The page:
SOPHOCLES, the younger rival and immediate successor of Aeschylus in the tragic art, was born at Colonus, a village about a mile from Athens, in B.C. 495. We have already adverted to his wresting the tragic prize from AEschylus in 468, from which time he seems to have retained the almost undisputed possession of the Athenian stage, until a young but formidable rival arose in the person of Euripides. The close of his life was troubled with family dissensions. Iophon, his son by an Athenian wife, and therefore his legitimate heir, was jealous of the affection manifested by his father for his grandson Sophocles, the offspring of another son, Ariston, whom he had had by a Sicyonian woman. Fearing lest his father should bestow a great part of his property upon his favourite, Iophon summoned him before the Phratores, or tribesmen, on the ground that his mind was affected. The old man's only reply was - "If I am Sophocles I am not beside myself; and if I am beside myself I am not Sophocles." Then taking up his OEDIPUS AT COLONUS, which he had lately written, but had not yet brought out, he read from it a beautiful passage, with which the judges were so struck that they at once dismissed the case. He died shortly afterwards, in B.C. 406, in his 90th year. As a poet Sophocles is universally allowed to have brought the drama to the greatest perfection of which it is susceptible. His plays stand in the just medium between the sublime but unregulated flights of AEschylus, and the too familiar scenes and rhetorical declamations of Euripides. His plots are worked up with more skill and care than the plots of either of his great rivals. Sophocles added the last improvement to the form of the drama by the introduction of a third actor; a change which greatly enlarged the scope of the action. The improvement was so obvious that it was adopted by AEschylus in his later plays; but the number of three actors seems to have been seldom or never exceeded.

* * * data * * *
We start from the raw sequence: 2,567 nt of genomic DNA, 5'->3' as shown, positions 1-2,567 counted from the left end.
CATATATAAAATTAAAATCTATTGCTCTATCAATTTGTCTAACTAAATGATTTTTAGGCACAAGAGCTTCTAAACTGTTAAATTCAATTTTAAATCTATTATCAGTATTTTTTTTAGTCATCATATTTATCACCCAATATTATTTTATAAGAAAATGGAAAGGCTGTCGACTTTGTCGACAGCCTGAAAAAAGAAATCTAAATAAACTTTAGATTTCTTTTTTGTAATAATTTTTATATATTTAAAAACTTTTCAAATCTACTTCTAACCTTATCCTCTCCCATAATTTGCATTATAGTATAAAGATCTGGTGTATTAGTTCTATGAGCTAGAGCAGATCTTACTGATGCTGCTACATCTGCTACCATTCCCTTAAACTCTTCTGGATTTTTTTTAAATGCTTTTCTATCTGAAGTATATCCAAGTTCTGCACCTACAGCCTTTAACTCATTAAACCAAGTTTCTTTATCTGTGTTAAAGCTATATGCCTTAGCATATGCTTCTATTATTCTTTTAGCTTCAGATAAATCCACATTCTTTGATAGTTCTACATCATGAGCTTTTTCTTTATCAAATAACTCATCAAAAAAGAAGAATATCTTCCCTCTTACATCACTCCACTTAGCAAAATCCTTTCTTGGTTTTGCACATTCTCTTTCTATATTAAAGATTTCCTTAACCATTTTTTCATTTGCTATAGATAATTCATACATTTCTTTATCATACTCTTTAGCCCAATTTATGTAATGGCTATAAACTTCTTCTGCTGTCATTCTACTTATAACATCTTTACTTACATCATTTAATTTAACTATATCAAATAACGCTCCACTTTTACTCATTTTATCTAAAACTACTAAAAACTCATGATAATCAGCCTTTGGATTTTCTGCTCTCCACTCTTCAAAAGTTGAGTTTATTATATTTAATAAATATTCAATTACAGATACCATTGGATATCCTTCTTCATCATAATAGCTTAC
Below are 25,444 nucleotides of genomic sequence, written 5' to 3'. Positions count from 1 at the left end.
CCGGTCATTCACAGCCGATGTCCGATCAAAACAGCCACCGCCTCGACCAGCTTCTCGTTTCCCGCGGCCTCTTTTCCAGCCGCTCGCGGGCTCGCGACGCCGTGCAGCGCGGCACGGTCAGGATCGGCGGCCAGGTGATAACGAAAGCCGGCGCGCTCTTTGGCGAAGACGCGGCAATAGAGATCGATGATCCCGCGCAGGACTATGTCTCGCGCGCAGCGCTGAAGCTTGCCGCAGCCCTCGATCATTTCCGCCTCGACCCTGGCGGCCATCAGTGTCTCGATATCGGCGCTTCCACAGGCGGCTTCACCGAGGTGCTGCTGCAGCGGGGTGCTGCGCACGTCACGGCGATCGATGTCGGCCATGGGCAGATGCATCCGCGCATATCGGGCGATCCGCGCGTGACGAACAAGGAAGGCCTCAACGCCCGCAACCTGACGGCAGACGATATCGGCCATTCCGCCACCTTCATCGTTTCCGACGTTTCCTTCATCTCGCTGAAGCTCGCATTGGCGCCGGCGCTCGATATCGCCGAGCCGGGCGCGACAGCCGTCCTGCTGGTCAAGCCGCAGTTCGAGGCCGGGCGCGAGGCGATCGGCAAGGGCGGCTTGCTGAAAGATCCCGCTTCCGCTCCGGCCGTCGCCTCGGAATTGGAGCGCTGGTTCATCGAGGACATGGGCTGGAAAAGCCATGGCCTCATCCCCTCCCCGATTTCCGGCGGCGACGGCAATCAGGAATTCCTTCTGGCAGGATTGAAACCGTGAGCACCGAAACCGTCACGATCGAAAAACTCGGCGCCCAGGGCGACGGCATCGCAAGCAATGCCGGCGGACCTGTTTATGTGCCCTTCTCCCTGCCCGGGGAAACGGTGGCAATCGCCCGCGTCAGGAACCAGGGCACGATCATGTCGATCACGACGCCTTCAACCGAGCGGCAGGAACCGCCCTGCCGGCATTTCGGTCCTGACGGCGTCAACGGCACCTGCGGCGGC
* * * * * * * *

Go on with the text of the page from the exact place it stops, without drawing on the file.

EURIPIDES was born in the island of Salamis, in B.C. 480 his parents having been among those who fled thither at the time of the invasion of Attics by Xerxes. He studied rhetoric under Prodicus, and physics under Anaxagoras and he also lived on intimate terms with Socrates. In 441 he gained his first prize, and he continued to exhibit plays until 408, the date of his Orestes. Soon after this he repaired to the court of Macedonia, at the invitation of king Archelaus, where he died two years afterwards at the age of 74 (B.C. 406). Common report relates that he was torn to pieces by the king's dogs, which, according to some accounts, were set upon him by two rival poets out of envy. In treating his characters and subjects Euripides often arbitrarily departed from the received legends, and diminished the dignity of tragedy by depriving it of its ideal character, and by bringing it down to the level of every-day life. His dialogue was garrulous and colloquial, wanting in heroic dignity, and frequently frigid through misplaced philosophical disquisitions. Yet in spite of all these faults Euripides has many beauties, and is particularly remarkable for pathos, so that Aristotle calls him "the most tragic of poets."